Maybe it's just the video games talking; maybe it's the fact that I have three unread issues of Marvel freaking Apes sitting on my desk, but I really do love Marvel Comics. Not everything about them, mind you--as you might guess, I go through periods where my love is on the down-swing, but there are a lot of things about the Marvel Universe that just hold a special little place in my heart. So, for the next few days, I'm going to wax a little poetic about the House of Ideas.
And where should I begin? Well, I've been playing Marvel: Ultimate Alliance again recently. The first time I played through, my main team consisted of Captain America, Spider-Man, Thor, and Luke Cage, who occasionally got swapped out for the Thing (though I can't quite remember why). This time around, I've been playing a bit more with some of the in-continuity teams. The X-Men are fun, since there are so many combinations, and it's been neat to watch everyone mourning the death of Nightcrawler...even when he's in my party. I do wish Cyclops weren't such a wuss, but what else is new? The Classic Avengers are fun, especially since I already keep Cap and Thor in their original costumes, and Iron Man's classic armor has better boosts than any other early-unlockable suit. I was chomping at the bit halfway through the game so I could unlock Ghost Rider and build the New Fantastic Four team, which is sadly about as effective as it looks. I still need to get the Joe Fixit outfit for Hulk so I can complete the look. As soon as I unlock Silver Surfer, I'm going to put together an erstwhile Defenders team (aren't they all?). But more than anything, I keep coming back to the Fantastic Four. In my first play-through, it seemed like Thing was the only one with anything useful to contribute, but after playing with them a bit, I see what an incredible group they really are. Johnny's fire powers are all so good that I have trouble picking which ones to keep active; Sue's force field ability and "Unstoppable Force" skill make her nigh-invulnerable; Thing has a great set of upgrades and abilities. If there's a weak link, it's Mr. Fantastic, who still has some pretty devastating attacks. Maybe it's just because I rock the game's socks, but playing as the FF has given me quite a bit of insight into why four folks with relatively tame powers can be one of the most formidable forces in the Marvel Universe.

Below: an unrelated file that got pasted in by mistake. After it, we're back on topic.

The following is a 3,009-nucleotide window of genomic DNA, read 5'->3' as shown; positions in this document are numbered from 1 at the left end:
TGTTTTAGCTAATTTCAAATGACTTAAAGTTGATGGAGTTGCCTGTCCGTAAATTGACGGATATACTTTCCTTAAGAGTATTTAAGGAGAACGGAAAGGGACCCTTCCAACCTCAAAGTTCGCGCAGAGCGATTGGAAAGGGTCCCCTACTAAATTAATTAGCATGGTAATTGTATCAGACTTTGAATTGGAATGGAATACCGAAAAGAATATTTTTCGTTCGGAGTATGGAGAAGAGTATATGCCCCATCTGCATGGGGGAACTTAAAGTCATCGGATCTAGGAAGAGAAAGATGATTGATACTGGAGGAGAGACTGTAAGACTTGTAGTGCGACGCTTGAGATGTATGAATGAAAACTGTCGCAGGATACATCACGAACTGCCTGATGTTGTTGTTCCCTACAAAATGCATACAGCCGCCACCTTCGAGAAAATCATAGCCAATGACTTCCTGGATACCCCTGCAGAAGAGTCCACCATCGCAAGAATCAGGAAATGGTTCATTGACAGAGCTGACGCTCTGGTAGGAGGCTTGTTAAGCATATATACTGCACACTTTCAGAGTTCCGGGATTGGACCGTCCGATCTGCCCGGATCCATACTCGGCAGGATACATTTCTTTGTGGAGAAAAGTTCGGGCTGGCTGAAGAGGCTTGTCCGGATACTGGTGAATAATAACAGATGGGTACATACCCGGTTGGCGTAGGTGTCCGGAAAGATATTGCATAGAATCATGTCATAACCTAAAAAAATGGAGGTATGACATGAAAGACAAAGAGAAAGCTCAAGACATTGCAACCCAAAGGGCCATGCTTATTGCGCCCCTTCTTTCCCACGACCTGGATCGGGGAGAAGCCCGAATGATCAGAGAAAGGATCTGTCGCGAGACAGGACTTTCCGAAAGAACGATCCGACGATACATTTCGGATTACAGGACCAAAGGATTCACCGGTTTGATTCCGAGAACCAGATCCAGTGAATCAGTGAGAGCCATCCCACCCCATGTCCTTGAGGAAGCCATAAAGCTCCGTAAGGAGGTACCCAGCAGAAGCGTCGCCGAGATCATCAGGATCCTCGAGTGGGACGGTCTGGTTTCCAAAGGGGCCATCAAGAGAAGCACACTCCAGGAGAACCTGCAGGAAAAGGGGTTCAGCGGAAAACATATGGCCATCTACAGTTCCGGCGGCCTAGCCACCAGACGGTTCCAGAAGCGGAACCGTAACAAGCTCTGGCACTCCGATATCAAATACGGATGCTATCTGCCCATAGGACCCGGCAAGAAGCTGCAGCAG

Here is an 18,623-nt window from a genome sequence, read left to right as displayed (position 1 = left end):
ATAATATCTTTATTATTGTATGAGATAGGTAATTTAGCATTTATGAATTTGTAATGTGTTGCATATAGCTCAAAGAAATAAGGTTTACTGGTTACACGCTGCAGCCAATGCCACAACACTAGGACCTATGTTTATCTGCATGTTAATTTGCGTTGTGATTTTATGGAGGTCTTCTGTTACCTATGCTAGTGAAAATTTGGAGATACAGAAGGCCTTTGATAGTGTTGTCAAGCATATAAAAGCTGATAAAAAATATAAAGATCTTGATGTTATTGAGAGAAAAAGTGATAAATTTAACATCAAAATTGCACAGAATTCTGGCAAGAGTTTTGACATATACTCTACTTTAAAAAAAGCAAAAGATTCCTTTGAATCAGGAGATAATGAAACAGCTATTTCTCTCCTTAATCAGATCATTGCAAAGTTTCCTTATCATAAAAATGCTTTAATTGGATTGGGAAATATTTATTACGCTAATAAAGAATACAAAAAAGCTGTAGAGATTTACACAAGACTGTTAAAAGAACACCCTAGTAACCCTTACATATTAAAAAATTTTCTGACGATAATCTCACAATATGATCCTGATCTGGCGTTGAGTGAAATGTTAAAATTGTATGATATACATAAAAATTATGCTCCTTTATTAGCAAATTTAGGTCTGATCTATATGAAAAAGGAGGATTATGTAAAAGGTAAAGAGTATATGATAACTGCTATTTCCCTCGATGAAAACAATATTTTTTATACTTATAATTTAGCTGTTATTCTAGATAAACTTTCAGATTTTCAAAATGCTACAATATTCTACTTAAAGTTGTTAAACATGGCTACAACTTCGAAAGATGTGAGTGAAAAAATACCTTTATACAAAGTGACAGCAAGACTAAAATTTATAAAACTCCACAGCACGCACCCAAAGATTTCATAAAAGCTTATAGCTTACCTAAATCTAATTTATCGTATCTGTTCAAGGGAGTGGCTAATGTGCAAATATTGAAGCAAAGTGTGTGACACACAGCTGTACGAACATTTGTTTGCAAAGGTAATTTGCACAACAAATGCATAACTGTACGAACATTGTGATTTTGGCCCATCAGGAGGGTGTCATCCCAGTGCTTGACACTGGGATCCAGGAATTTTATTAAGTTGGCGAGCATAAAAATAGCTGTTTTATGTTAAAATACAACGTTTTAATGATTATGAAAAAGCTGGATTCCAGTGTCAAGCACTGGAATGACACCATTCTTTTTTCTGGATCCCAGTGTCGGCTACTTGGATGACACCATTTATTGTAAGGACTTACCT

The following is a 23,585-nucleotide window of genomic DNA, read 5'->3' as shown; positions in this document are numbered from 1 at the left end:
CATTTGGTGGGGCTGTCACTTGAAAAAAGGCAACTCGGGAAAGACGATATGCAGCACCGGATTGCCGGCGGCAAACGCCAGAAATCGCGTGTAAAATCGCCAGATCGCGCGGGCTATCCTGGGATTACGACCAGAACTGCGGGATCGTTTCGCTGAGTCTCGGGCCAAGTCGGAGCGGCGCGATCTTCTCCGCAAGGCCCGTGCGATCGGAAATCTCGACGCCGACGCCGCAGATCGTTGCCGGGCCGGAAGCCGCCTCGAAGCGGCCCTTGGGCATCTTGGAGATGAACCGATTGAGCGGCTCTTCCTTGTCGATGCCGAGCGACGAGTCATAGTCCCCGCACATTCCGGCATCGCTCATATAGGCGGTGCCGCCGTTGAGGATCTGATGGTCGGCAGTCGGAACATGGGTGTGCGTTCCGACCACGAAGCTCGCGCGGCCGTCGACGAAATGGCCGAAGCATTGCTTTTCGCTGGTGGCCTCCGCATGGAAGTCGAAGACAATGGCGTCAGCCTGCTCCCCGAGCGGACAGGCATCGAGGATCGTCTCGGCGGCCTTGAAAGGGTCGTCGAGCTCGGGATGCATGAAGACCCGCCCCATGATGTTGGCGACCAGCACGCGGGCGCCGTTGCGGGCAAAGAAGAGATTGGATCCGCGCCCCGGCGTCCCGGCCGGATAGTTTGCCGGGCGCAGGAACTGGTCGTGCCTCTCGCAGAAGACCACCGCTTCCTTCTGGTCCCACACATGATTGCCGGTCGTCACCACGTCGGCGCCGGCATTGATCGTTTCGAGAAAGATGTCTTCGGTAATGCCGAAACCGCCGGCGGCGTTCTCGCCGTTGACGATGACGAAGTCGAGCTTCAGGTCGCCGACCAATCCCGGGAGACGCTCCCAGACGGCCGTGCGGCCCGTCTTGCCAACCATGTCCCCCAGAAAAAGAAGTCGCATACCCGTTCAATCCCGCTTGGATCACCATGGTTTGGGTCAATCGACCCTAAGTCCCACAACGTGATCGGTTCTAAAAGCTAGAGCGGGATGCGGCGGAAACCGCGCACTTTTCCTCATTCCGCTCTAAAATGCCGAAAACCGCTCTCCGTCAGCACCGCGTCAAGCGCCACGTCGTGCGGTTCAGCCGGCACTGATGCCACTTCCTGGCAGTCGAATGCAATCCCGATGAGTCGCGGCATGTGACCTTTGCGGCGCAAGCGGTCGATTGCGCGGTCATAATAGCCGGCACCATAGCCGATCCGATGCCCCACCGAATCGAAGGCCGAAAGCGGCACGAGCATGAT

I'll admit that as a kid, I never really got into the team. I bought the title for a short time around Infinity War (with all the doppelgangers running around) and again when Reed was "dead" and Thing was wearing a mask, but they never caught my interest. The next time I regularly bought the World's Greatest Comic Magazine was during the Waid/Wieringo years--specifically, the storyline where Dr. Doom turns his ex-girlfriend into a suit of skin-armor. Contrary to how that sounds, the book was incredibly fun, and is among the best things I've ever read by Mark Waid. The thing about the Fantastic Four that I think tends to get lost in the shuffle is that the best stories, whether they take place in the Negative Zone or the suburbs, are ones that center around the interactions and relationships between the FF family members.
And that, I think, is why the FF is the only group in the Marvel Universe who can make a transition from New York street crime to global supervillainy, to space invasions and otherdimensional entities, and do it seamlessly. They are, quite literally, the close-knit family that can handle anything. When written poorly, the Fantastic Four are just another superteam; when written well, the Fantastic Four is totally unique among comic book superheroes.
And that's pretty fantastic.